I personally don't care if Ms Bach brings in opposing voices to counter her opinions. On-campus events outside of the classroom should be open to all sides and audiences can question what they say-or you can schedule a debate. I get the impression that Ms Bach got heat from Case Western because she brought in one-sided presentations to her classes. I draw a sharp distinction between the two. As for Sharansky's quoted statement, I have no quarrel with that at all. It sounds reasonable to me.
"Tired of protesting the paltry support pro-Palestinian students received from the administration and faculty on campus, while the pro-Israel group had the finances of the University and the Jewish Federation behind them, the small Students for Justice in Palestine group dissolved. It's an ironic situation since close to half of the students in the group were Jewish. There is still a Muslim student group, but these days they invite the campus to nonpolitical events. Instead of talking about their fears living in the US with Muslim being too often synonymous with terrorist, they serve falafel and hummus at their open meetings and play Arab hip-hop music."
Good for them. Ms Bach should come out to Irvine and see the Muslim Student Union here at UCI. She should also see how feckless the Orange County Jewish Federation is as well as UCI's Hillel. Were she in Irvine, she would find very little for her side to complain about.
"It is hard not to be astonished at the melodrama of the ZOA and other organizations supporting them. They persist in their undocumented claims that Jewish students are frightened, indeed persecuted, whenever faculty members expose the realities of the Israeli Occupation, support the return to the 1967 borders of the state of Israel as stated in UNSC Resolution 242, and use terms such as ethnic cleansing. I have not seen any evidence of persecution of Jewish students on my campus or the campuses of my colleagues. In spite of the Campus Watch groups, started by Daniel Pipes, in which right-wing student informers report on "pro-Palestinian" lectures, classes, or campus events, many of us persist in trying to offer our students views other than those from Hillel, ZOA, and the newly minted Christians United for Israel (CUFI), CUFI on Campus."
Translation though all the victim tears? We try to indoctrinate students as to our view of Israel (and a myriad of other issues).
"Being a veteran of ZOA half-truths, I read their triumphant press release with suspicion and checked the Government tracking site for Congressional bills in progress to see if the new bill was a rewording of the Ali letter mentioned above. It was not. The two additions proposed in the bill touted by ZOA, sponsored by Senator Arlen Specter (D-PA) and Congressman Brad Sherman (D-CA), do not refer directly either to anti-Semitism or to Jewish students. The bill does indicate that schools must protect students' right to take time off for religious obligations and accommodate their dietary restrictions. While that wording would certainly include Jewish students, it would also embrace the religious obligations and dietary restrictions of all faiths. If that bill were to become law, perhaps the administration here would accommodate Muslim students by canceling required Friday afternoon classes and lunch meetings during Ramadan."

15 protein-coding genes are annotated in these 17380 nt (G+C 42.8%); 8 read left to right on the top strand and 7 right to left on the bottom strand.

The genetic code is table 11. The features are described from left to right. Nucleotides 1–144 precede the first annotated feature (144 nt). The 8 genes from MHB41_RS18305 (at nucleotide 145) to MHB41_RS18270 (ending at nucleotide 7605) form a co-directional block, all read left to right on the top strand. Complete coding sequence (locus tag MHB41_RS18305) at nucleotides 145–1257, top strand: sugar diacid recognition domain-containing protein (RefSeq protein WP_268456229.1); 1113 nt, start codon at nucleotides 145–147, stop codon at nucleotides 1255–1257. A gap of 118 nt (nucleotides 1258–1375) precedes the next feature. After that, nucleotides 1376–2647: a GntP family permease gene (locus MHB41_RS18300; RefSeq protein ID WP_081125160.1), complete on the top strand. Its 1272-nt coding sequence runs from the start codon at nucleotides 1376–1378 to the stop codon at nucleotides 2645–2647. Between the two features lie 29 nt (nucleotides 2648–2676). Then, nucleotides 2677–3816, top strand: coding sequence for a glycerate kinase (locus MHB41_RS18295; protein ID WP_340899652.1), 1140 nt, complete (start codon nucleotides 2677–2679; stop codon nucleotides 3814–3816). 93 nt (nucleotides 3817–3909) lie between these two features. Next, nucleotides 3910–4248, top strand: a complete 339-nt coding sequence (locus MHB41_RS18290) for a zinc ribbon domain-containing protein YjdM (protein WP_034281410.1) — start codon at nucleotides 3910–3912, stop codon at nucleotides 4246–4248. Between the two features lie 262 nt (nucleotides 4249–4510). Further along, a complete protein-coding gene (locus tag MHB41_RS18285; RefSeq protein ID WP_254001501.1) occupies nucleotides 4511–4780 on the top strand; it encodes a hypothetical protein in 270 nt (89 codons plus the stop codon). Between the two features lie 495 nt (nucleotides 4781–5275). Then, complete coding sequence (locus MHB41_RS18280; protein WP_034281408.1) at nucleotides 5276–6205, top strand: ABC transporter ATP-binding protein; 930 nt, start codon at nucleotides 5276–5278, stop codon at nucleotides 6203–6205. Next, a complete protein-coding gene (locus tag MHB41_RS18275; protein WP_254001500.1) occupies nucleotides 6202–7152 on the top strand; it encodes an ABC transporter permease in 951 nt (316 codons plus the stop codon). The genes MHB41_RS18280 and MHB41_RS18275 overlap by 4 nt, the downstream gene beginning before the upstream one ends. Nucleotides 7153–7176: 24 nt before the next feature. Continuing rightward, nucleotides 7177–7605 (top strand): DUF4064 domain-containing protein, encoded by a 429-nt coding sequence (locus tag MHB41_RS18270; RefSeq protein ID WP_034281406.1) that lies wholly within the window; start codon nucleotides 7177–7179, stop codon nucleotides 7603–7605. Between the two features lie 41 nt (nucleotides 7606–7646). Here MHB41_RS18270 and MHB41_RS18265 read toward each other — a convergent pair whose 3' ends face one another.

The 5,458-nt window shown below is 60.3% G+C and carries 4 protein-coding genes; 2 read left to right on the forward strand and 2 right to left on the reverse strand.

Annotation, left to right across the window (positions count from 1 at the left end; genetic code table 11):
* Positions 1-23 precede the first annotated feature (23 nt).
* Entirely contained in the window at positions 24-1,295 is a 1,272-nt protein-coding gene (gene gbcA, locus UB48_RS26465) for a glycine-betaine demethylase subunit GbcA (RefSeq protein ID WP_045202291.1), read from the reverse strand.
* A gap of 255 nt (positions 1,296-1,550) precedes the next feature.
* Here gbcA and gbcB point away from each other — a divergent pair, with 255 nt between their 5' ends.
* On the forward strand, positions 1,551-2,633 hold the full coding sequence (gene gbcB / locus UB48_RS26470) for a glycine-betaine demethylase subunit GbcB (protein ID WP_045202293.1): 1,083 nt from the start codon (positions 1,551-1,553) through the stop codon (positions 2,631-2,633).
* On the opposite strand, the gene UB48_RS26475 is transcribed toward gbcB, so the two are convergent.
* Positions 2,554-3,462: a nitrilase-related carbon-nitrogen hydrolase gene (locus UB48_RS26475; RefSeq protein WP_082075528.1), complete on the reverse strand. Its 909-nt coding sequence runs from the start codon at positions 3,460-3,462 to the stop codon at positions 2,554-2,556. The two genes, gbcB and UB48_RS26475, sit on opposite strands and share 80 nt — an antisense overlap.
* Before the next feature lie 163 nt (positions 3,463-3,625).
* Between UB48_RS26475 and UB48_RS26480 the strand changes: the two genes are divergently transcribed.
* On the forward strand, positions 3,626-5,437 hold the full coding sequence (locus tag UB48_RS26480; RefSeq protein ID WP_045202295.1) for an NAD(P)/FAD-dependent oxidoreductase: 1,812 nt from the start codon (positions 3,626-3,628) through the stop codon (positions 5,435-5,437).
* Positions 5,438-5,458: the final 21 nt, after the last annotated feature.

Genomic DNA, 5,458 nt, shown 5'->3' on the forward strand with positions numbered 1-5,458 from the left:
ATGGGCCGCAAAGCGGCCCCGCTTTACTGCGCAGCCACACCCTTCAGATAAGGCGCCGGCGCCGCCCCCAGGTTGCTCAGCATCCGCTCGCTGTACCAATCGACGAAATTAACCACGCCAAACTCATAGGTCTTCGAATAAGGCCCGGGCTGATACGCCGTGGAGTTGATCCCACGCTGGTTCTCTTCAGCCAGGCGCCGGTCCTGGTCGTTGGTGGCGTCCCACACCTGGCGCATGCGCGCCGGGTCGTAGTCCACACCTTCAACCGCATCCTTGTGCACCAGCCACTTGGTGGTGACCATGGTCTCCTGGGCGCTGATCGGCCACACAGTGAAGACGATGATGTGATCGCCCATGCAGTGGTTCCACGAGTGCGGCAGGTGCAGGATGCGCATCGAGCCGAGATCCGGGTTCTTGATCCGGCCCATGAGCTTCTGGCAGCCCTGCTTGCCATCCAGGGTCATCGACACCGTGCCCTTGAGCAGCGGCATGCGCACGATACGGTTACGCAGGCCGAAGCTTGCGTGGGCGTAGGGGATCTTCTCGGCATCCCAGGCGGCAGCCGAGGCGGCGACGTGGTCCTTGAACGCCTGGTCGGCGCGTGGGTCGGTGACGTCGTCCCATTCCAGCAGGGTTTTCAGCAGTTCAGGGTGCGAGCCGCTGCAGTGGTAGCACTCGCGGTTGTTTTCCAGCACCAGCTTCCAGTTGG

Title VI should, indeed, protect Muslim students from civil rights violations on campus, as well as any other religion. In UCI-Ext ESL classes Muslim students are excused on Friday for mid-day prayers. As for Ramadan, it is a common sense issue. Teachers are aware of the Ramadan period and that students will be fasting and maybe not at their best in class. As for turning the campus schedule upside-down to accommodate these issues and inconvenience all students, I would not go that far.
Let's cut to the chase here. professor Bach is just another in that army of American professors spread out in universities all over the country who are dedicated to de-legitimizing Israel-a process that would, in their vision, destroy Israel's right to exist as a sovereign nation. It is an organized program world-wide.
Personally, I don't care about Ms Bach's personal ideology or her beliefs. She is entitled to them. Under the university code of academic freedom, I guess she has the right to shove her beliefs down her students' throats. I would never advocate that professors like Bach be fired-or harassed. It is fair, however, for us to express our own freedom of speech and expose these professors for what they are-indoctrinators. Protected or not, imposing your beliefs upon your students is unprofessional. I also have strong political beliefs and do not hesitate to express them in out-of-class forums. Yet, my students are not exposed to my beliefs in the classroom. The community and parents with kids in college have every right to know how their tuition money is being used.
As for Title VI, it is a recognition that in our universities, the one group of students who are facing the most insults and harassment are Jewish students. That is merely a reflection of what is going on world-wide-a resurgence in anti-Semitism. It may not be the case at Case Western, but it is true in many universities in the US and Canada. That is why Title VI-after a great deal of struggle by organizations like the ZOA- has now been applied to Jews.